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Unit 6: DNA Transcription and Translation

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nicholas waters

on 6 February 2014

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Transcript of Unit 6: DNA Transcription and Translation

Like DNA, RNA is also a nucleic acid
An RNA nucleotide is composed of three parts:
There are three main types of RNA that can be produced during transcription:

1. Messenger RNA (mRNA): codes for proteins
*(serves as a disposable blueprint of the
genetic code)

2. Ribosomal RNA (rRNA): is a component of ribosomes

3. Transfer RNA (tRNA): adds amino acids to a growing protein
A gene is a section of DNA that codes for a specific protein
The protein that is produced by a "gene" is determined by the sequence of DNA nucleotide bases in the gene
To go from DNA to a protein, the genetic code must be first "transcribed" into RNA (RiboNucleic Acid) and then "translated" into a protein.

DNA RNA = Transcription

RNA (Ribonucleic acid) Protein = Translation
Transcription is the process by which the genetic instructions in a gene are transcribed or "rewritten" into an RNA molecule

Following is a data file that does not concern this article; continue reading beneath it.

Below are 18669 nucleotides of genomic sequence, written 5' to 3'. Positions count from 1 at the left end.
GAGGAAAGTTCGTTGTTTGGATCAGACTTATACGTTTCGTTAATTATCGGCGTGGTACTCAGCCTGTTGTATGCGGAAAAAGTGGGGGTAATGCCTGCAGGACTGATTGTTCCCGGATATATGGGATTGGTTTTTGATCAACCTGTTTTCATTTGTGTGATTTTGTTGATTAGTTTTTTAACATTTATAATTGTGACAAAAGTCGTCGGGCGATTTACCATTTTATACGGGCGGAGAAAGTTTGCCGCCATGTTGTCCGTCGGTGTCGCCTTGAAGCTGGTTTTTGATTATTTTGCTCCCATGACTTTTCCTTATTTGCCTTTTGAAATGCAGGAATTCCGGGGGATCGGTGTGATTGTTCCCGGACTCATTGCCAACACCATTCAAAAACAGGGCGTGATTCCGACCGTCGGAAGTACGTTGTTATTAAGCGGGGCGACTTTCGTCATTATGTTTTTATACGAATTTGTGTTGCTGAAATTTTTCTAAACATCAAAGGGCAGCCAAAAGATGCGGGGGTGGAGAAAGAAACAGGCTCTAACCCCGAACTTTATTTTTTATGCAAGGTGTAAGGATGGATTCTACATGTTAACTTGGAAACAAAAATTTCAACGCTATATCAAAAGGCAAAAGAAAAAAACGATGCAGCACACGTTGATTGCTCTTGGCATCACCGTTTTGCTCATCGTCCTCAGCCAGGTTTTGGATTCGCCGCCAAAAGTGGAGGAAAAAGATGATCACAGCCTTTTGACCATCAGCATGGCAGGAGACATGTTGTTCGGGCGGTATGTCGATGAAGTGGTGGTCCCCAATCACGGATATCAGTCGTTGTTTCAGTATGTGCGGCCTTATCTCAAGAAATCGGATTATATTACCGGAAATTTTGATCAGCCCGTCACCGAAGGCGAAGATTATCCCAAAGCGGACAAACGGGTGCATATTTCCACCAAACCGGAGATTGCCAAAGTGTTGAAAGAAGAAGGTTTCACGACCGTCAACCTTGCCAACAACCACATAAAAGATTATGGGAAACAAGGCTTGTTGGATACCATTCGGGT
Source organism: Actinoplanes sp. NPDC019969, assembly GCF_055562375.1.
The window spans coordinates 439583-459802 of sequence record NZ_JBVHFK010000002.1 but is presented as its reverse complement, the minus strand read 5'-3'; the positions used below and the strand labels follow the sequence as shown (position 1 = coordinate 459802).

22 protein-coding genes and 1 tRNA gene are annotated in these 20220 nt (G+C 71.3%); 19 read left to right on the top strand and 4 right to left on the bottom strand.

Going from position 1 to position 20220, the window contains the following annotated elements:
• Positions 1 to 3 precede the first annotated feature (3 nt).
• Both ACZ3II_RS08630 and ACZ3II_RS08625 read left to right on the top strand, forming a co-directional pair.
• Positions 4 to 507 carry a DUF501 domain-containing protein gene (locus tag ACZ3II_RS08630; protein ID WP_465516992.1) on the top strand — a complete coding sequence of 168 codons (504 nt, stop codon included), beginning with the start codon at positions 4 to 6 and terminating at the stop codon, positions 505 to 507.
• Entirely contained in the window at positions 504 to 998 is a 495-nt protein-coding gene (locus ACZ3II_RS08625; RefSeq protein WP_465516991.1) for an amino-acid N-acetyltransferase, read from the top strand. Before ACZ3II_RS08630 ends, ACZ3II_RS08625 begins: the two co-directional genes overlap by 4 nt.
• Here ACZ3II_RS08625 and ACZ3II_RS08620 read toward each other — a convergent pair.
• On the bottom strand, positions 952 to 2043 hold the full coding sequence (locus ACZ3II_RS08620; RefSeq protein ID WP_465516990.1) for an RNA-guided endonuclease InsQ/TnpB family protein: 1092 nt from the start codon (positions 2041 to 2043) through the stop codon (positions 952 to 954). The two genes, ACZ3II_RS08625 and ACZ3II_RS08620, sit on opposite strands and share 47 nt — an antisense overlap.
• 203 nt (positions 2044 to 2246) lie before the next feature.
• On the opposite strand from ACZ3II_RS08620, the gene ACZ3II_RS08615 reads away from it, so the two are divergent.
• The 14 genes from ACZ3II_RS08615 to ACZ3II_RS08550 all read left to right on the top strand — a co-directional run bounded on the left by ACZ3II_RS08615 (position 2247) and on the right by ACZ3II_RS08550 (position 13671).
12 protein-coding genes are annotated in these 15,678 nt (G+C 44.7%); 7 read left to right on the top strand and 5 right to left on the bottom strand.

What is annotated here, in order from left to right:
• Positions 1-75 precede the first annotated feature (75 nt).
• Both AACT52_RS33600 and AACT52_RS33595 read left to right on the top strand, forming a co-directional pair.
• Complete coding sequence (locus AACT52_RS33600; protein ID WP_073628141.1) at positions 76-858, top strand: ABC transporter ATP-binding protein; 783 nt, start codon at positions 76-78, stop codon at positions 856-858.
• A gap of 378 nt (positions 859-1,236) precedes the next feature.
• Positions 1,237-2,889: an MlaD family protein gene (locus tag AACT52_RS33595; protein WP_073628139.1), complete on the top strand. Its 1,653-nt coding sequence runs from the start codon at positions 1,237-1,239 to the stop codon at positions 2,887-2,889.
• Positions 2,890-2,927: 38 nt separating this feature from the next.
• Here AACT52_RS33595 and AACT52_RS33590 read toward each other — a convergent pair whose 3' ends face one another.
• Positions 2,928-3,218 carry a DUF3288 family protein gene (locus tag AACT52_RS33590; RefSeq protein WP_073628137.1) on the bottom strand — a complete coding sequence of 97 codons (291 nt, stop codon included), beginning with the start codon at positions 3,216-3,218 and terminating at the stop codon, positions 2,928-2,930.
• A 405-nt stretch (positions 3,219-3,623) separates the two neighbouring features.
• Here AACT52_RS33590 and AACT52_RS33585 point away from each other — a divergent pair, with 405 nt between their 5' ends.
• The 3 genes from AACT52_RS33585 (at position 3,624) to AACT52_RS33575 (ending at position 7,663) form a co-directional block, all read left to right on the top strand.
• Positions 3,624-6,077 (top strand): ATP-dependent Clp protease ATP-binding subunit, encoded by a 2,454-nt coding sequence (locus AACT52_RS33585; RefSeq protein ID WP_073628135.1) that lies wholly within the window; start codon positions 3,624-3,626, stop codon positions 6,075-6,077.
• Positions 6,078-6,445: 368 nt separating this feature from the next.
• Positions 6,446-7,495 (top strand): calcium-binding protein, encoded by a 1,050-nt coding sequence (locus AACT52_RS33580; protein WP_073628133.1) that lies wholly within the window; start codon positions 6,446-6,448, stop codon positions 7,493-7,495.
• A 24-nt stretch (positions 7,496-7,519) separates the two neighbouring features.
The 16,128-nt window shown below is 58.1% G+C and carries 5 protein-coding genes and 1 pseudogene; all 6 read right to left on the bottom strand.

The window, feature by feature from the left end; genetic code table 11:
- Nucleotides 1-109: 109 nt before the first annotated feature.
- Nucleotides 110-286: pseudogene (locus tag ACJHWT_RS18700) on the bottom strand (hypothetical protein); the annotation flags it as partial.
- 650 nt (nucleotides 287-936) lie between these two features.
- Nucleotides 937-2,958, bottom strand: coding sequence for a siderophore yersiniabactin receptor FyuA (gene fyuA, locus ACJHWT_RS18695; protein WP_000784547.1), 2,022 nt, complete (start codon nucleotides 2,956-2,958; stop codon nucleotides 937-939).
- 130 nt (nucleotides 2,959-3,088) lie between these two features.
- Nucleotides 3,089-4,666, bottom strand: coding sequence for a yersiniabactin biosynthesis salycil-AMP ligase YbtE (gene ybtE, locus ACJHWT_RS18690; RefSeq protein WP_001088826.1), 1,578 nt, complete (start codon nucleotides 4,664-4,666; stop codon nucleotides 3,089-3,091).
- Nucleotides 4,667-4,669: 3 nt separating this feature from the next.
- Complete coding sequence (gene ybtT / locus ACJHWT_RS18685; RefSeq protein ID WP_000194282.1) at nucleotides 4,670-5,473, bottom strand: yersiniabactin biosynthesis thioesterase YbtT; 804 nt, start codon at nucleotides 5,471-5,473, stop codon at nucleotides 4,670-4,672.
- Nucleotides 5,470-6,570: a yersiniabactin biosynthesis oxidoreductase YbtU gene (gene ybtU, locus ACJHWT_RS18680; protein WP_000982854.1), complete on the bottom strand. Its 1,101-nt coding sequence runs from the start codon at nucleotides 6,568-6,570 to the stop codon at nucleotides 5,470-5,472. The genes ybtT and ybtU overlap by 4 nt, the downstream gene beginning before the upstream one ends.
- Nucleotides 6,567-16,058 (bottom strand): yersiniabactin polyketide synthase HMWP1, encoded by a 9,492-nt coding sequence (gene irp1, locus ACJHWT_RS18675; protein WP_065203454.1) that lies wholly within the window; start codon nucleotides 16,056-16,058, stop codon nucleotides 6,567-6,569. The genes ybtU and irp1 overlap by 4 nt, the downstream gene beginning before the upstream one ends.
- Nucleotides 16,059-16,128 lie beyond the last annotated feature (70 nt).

Translation is the process of decoding the genetic information contained in a mRNA molecule into a protein.
How does a gene relate to DNA? To a chromosome?
What do proteins do again?
catalyze chemical reactions (amylase, pepsin, rubisco, hexokinase, etc.)
transport (hemoglobin)
structural support (keratin, collagen)
muscle movement (myosin, actin)
cellular communication (kinase)
1. A ribose sugar
2. A phosphate group
3. A nitrogenous base:
(Adenine, URACIL, Cytosine, or Guanine)
What, then, are the main differences between DNA and RNA?
During transcription, RNA polymerase (an enzyme) binds to the "template" strand of DNA and adds RNA nucleotides to the growing RNA molecule according to DNA/RNA base pairing rules.
Based on this diagram of a cell, where does transcription take place within the cell?
During transcription, the single-stranded molecule of RNA that forms is ALMOST identical to the coding strand of DNA
Transcription and Translation

= ?
Translation Intro
Unlike DNA, RNA is single stranded, is made using ribose instead of deoxyribose, and uses the base Uracil instead of Thymine
Thus, the base-pairing rules for making RNA from DNA are:

A U *(Adenine bonds with Uracil)
C G (Cytosine bonds with Guanine)
What is the only difference between the coding strand of DNA and the RNA molecule that is transcribed?

1. Messenger RNA (mRNA): codes for proteins
*(serves as a blueprint of the genetic code)

2. Ribosomal RNA (rRNA): is a component of ribosomes

3. Transfer RNA (tRNA): adds amino acids to a growing protein
In order to make a protein from the information contained in DNA, three types of RNA are needed: